Fantastic Story Quarterly

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Earle K. Bergey illustration for the unique circular cover design of Fantastic Story Magazine (January 1953).

Fantastic Story Quarterly was a 1950-55 science fiction pulp magazine which merged pulp reprints with new stories.

It was published on a quarterly schedule by Best Books, a subsidiary imprint of Standard Magazines. Initially priced at 25 cents, the 160-page debut issue appeared in Spring 1950. Beginning with the Summer 1951 issue, it was known as Fantastic Story Magazine until it folded (Spring 1955), leaving a total of 23 issues.

The first editor, Sam Merwin, Jr., left with the Fall 1951 issue. His replacement, Samuel Mines, edited from the Winter 1952 issue until Fall 1954, when he was replaced by Alexander Samalman who edited the last two issues in 1955 (Winter, Spring).[1]

Publication history and contents[edit]

The first science fiction (sf) magazine, Amazing Stories, was launched in 1926 by Hugo Gernsback at the height of the pulp magazine era.[2] It helped to form science fiction as a separately marketed genre,[2] and by the mid-1930s several more sf magazines had appeared, including Wonder Stories, also published by Gernsback.[3] In 1936, Ned Pines of Beacon Publications bought Wonder Stories from Hugo Gernsback.[4] Pines changed the title to Thrilling Wonder Stories,[5] and in 1939 and 1940 added two more sf titles: Startling Stories and Captain Future.[6][7] Pines had acquired reprint rights to the fiction published in Wonder Stories as part of the transaction, and he instituted a "Hall of Fame" department in Startling Stories to carry some of this material. Captain Future also carried reprint material, but neither Startling nor Captain Future had room for some of the longer stories in the backfile. At the end of the 1940s a boom in science fiction magazines encouraged Pines to issue a new magazine, titled Fantastic Stories Quarterly, as a vehicle for reprinting this older material. The original plan was for the magazine to carry no new material, but this policy was changed shortly before publication, and at least one new story was included in every issue.[8]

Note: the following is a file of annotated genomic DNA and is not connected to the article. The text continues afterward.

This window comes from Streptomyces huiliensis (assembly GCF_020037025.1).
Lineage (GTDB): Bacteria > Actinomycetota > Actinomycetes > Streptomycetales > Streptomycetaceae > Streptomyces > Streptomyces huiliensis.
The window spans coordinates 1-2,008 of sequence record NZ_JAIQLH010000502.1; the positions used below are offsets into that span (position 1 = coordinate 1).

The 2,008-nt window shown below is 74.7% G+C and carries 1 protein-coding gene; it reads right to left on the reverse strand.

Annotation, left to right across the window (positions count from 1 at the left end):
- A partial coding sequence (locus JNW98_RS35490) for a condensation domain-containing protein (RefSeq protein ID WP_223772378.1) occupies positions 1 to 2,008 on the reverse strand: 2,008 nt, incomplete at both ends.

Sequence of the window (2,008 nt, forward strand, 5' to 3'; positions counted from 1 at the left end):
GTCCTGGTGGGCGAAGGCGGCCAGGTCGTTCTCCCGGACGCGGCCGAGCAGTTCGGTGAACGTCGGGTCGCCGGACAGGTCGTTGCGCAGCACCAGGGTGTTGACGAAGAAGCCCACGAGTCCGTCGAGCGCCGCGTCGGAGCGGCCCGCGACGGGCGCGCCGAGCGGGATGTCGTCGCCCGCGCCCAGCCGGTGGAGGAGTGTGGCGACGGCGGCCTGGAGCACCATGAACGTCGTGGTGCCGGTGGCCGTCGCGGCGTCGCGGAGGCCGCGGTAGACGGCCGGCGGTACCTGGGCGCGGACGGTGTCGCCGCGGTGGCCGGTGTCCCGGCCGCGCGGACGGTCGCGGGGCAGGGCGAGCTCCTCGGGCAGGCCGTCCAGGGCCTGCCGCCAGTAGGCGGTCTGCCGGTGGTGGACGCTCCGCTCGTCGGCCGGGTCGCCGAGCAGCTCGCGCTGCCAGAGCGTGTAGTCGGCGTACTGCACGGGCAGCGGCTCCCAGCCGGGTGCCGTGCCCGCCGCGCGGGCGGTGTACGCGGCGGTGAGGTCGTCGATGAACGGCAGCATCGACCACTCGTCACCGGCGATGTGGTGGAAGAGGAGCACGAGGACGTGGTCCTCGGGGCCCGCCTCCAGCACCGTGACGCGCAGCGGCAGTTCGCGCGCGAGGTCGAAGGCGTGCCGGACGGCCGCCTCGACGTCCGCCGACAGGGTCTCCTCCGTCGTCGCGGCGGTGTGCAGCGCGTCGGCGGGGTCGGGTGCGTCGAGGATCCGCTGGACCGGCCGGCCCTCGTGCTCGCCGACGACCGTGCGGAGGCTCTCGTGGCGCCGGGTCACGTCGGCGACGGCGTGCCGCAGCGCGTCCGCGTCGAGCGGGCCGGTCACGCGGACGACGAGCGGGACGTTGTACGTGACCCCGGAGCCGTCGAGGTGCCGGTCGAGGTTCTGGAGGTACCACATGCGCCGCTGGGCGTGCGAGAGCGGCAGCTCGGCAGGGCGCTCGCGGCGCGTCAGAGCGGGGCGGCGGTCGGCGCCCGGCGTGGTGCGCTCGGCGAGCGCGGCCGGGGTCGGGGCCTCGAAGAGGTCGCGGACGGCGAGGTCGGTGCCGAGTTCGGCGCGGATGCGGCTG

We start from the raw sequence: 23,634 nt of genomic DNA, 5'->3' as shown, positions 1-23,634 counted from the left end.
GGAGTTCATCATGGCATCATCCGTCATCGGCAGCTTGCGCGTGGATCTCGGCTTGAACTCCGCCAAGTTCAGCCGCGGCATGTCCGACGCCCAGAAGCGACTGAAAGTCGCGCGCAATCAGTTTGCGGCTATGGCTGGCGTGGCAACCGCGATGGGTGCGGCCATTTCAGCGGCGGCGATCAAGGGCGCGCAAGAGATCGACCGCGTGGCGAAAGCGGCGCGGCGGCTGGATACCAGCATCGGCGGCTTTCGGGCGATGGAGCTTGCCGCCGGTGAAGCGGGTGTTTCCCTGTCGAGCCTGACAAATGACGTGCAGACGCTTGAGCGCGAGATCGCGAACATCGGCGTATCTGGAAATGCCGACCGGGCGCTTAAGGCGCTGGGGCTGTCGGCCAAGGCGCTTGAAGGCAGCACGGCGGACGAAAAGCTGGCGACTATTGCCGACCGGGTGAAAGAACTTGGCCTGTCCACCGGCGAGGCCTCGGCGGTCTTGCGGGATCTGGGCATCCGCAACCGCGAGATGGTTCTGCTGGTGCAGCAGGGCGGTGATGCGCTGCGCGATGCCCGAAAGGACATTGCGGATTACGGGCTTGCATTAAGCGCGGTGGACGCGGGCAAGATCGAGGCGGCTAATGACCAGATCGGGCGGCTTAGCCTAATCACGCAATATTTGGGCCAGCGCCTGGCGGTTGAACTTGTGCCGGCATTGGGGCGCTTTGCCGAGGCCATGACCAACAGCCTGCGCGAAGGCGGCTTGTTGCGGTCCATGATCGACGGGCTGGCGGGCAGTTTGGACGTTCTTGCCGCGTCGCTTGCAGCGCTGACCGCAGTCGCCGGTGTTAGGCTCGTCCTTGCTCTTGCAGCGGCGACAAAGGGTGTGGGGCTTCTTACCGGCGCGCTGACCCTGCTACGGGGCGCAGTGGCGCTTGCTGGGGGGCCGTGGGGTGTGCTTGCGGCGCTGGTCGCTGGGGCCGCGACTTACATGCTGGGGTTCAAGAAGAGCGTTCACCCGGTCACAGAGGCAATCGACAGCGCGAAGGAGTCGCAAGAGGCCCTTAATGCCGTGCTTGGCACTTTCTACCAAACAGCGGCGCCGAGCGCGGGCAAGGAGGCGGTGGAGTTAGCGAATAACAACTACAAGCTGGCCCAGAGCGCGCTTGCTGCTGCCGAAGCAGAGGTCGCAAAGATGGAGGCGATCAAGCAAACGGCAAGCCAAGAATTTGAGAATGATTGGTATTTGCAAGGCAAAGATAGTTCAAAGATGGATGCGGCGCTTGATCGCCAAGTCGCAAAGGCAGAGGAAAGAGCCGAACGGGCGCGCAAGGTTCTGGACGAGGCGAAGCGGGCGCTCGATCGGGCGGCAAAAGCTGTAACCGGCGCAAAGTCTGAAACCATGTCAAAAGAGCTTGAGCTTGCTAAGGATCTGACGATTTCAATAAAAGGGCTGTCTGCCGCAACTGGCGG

The initial schedule was quarterly, and the magazine became popular with fans, because of the access it gave them to old favorite stories. Much of the older material had not yet been republished in book form, and reprint magazines such as Fantastic Story Quarterly were the only way to read these stories other than by acquiring a second-hand copy of the original magazines. In late 1952 it switched to a bimonthly schedule, having changed its title to Fantastic Story Magazine the previous year, but this only lasted until the following year. It was back on a quarterly schedule starting with the Winter 1954 issue. The pulps were in rapid decline by the mid-1950s, and both Fantastic Story Magazine and Thrilling Wonder Stories were merged with Startling Stories in mid-1955, though Startling itself ceased publication at the end of the year.[8]


Each issue featured a lead novel or novella and short stories. A. E. van Vogt's Slan was reprinted in issue #10, and Stanley G. Weinbaum's The Black Flame was reprinted in #9. In the first issue, Edmond Hamilton's novel The Hidden World was followed by "Trespass!", a short story collaboration by Poul Anderson and Gordon Dickson, plus stories by Raymond Z. Gallun, John Russell Fearn and others. The second issue included stories by James Blish and Jack Williamson, with Eando Binder in the third issue and Eric Frank Russell in the fourth, followed by Damon Knight (#5), Henry Kuttner (#6), Chad Oliver (#7), L. Sprague de Camp (#8), Sam Merwin, Jr. (#9), Daniel Keyes (#10), Fletcher Pratt (#11), Walter M. Miller, Jr. (#12), Richard Matheson (#13), H. L. Gold and Carl Jacobi (#14), Murray Leinster (#15), Philip K. Dick (#16), Manly Wade Wellman and Otis Adelbert Kline (#17), John W. Campbell, Jr. (#18), Alfred Coppel (#19), Ray Bradbury and Ray Cummings (#20), Arthur K. Barnes (#21), Jack Vance (#22) and David H. Keller (#23).[1]